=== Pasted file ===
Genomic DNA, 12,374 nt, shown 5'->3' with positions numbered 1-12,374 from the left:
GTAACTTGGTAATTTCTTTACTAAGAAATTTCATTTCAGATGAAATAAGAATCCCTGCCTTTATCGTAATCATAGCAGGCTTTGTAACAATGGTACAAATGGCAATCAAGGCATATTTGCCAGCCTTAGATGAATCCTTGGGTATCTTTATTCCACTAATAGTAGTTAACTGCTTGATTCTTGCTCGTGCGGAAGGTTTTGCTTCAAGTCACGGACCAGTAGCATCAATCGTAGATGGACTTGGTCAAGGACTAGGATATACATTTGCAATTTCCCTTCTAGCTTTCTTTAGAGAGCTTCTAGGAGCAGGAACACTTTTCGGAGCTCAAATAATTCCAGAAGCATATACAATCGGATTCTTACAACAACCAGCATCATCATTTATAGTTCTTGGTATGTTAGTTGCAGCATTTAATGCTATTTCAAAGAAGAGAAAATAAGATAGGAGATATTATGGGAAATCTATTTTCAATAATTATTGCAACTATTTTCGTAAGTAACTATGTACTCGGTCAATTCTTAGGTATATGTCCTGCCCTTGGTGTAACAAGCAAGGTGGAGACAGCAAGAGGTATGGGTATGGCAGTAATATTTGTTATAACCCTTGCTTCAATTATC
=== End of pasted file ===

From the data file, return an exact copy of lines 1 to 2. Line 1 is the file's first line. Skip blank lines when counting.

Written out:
Genomic DNA, 12,374 nt, shown 5'->3' with positions numbered 1-12,374 from the left:
GTAACTTGGTAATTTCTTTACTAAGAAATTTCATTTCAGATGAAATAAGAATCCCTGCCTTTATCGTAATCATAGCAGGCTTTGTAACAATGGTACAAATGGCAATCAAGGCATATTTGCCAGCCTTAGATGAATCCTTGGGTATCTTTATTCCACTAATAGTAGTTAACTGCTTGATTCTTGCTCGTGCGGAAGGTTTTGCTTCAAGTCACGGACCAGTAGCATCAATCGTAGATGGACTTGGTCAAGGACTAGGATATACATTTGCAATTTCCCTTCTAGCTTTCTTTAGAGAGCTTCTAGGAGCAGGAACACTTTTCGGAGCTCAAATAATTCCAGAAGCATATACAATCGGATTCTTACAACAACCAGCATCATCATTTATAGTTCTTGGTATGTTAGTTGCAGCATTTAATGCTATTTCAAAGAAGAGAAAATAAGATAGGAGATATTATGGGAAATCTATTTTCAATAATTATTGCAACTATTTTCGTAAGTAACTATGTACTCGGTCAATTCTTAGGTATATGTCCTGCCCTTGGTGTAACAAGCAAGGTGGAGACAGCAAGAGGTATGGGTATGGCAGTAATATTTGTTATAACCCTTGCTTCAATTATC